Jay Stone discovers that you can go from dance to geriatric sex at the Toronto film festival, with barely time for a refreshing doughnut
By Jay Stone
TORONTO — One of the secrets of formerly professional film criticism (I can now reveal) is to find a common theme around which you can elucidate your theories of the creative imagination. The good news is, if a common theme doesn’t occur to you, you can always make one up because who cares really?
So it was the other day that I saw a 3-D movie about dance and a black-and-white drama about geriatric sex, then attended a lunch party that was so jammed with loud freeloaders that I could barely get to the dessert table for a second doughnut. What do these things have in common?, I asked my daughter, who got me into the party because she knows a guy who knows a guy.
“Three things you don’t like,” she ventured, which is a pretty good guess. But it’s a daughter guess. I actually liked the party, especially after the second doughnut.
As for the movies, Cunningham, a documentary by Alla Kovgan about groundbreaking American choreographer Merce Cunningham — who was still working, at the age of 90, when he died in 2009 — is a fascinating if frustrating examination of an avant-garde artist working in a difficult field. Like modern jazz or abstract art, modern dance stands on its own; not an interpretation of an idea or of the music, Cunningham says in the movie, but a visual experience. “I don’t interpret,” he says. “I present.”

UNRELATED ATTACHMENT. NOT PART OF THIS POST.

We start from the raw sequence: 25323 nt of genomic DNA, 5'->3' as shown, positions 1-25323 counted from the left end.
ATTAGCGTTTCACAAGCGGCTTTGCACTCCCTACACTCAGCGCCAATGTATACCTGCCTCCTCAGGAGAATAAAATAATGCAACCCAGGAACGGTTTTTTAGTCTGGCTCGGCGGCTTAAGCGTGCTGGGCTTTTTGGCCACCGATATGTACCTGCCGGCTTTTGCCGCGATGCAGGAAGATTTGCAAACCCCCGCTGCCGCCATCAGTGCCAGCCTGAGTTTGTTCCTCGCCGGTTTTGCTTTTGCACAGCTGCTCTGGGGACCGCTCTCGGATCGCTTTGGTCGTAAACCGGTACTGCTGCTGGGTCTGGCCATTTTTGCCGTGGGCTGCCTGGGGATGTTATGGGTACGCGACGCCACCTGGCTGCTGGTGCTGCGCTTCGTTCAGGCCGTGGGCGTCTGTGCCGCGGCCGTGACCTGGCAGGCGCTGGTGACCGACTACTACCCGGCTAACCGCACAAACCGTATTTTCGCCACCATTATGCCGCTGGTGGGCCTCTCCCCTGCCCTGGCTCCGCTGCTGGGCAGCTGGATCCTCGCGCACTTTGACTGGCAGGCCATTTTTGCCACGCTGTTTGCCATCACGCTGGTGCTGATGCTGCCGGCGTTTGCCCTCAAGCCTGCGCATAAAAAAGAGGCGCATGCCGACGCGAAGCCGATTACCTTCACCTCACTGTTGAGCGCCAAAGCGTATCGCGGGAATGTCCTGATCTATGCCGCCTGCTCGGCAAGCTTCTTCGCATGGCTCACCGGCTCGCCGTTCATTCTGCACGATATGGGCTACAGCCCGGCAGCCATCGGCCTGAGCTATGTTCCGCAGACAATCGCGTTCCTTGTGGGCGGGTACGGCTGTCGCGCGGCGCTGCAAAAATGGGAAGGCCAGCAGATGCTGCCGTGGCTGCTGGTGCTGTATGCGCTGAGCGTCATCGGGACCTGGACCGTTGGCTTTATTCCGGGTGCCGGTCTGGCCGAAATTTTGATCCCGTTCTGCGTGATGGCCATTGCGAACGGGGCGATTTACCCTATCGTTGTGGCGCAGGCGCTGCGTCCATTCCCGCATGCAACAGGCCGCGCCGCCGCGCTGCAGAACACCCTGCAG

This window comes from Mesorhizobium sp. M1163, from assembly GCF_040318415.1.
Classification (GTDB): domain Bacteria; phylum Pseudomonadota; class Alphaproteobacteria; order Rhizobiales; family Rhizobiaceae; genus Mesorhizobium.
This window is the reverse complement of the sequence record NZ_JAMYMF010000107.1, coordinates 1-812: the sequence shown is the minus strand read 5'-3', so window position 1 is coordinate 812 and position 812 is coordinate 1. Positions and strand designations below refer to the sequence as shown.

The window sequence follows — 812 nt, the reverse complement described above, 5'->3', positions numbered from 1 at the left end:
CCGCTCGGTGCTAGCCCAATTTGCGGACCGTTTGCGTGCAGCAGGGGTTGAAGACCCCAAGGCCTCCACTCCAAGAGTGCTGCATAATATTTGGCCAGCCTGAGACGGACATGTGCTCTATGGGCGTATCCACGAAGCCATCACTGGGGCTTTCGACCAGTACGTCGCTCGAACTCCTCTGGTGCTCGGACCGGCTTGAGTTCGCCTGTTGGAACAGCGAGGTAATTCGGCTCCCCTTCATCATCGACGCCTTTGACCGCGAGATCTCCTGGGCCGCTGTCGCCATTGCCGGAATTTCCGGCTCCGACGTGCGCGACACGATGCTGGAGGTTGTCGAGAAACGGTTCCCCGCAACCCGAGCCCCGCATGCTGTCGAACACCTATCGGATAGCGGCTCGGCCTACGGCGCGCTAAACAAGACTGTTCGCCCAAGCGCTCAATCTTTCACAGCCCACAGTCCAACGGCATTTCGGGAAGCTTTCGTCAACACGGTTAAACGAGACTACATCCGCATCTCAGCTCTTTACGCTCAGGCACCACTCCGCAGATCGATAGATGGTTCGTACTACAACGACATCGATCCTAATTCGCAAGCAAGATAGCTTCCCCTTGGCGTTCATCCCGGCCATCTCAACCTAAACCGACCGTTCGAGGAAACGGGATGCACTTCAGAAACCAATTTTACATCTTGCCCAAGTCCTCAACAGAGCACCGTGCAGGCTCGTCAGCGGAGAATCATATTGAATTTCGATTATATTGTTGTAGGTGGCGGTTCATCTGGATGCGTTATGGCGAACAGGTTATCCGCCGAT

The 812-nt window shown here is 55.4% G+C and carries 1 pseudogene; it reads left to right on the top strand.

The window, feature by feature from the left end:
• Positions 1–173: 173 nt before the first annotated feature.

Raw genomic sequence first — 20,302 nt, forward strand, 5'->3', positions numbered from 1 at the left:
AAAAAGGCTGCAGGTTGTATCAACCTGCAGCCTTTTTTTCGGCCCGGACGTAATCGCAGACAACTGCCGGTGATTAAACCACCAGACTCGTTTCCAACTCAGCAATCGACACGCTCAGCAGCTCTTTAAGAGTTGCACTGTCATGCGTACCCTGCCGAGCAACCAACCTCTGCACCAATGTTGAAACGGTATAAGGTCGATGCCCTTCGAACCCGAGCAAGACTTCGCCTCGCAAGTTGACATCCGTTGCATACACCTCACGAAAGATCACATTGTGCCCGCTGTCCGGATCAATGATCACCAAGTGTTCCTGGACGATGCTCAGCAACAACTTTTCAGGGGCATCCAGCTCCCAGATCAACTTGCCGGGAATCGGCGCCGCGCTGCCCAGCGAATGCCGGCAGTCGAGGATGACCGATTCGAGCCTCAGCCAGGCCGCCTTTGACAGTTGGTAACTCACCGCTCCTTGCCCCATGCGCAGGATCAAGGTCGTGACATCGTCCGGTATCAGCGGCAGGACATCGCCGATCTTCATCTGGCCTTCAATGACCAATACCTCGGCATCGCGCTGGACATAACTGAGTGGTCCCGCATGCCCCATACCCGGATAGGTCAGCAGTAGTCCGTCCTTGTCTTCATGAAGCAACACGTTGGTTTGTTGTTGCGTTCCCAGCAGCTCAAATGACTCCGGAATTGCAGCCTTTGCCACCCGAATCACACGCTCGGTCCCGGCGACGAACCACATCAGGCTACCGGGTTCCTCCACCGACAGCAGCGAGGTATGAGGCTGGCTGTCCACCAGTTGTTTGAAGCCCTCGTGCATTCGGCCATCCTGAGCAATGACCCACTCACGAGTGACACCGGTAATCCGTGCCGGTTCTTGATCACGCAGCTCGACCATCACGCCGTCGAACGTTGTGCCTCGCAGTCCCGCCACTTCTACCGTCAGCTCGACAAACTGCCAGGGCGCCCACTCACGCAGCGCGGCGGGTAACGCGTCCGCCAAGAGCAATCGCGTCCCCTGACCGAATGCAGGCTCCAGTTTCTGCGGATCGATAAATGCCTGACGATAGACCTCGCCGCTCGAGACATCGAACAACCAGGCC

Cunningham is an introduction to his work, feinting at some of the conflicts he had in his creative life — there’s a brief discussion of the way he used female dancers, who are frequently being carried or dragged across the stage — but comprised mostly of beautiful moments of impossible physicality. Watching dancers in a park, for instance, contorting their bodies to the music of John Cage, a frequent collaborator, or seeing a memorable performance of Rainforest, with his troupe in flesh-coloured body suits dancing among neon-filled pillow balloons, is magical. The sculptural fullness of 3-D photography makes it especially rich.
Merce Cunningham’s innovation was to combine the formalism of ballet movement in the legs with the athleticism of modern dance in the torso, and while he was a demanding taskmaster, he created indelible and very influential works. His most loyal audience was the group of young artists, such as Robert Rauchenberg, who saw parallels with what they were doing (Rauchenberg said that what they had in common was their ideas and their poverty.)
The movie was an uplifting treat for the eyes and the mind, and it ended just in time to catch most of Devil Between the Legs, a Mexican movie about an old man who hobbles around on a cane, and his pretty chunky wife who has never quite given up her youthful erotic dreams. He storms around the house accusing her of being a trollop while she keeps notes on his obscene accusations and reads them to a secret tango partner she wants to seduce. She also keeps a sizeable dildo hidden in her closet. Their housekeeper spies on them on the occasions when they have what looks like nursing home version of make-up sex.
Director-screenwriters Arturo Ripstein and Paz Alicia Garcíadiego (Bleak Street) create a contained world of anger, dying passion and memory. The sex is quite graphic and, for those used to the beauty of movie-star bodies, there are scenes of nudity that you will never unsee. It’s a bleakly comic picture of what waits for all of us, I guess. Especially if we don’t stay away from the doughnuts.
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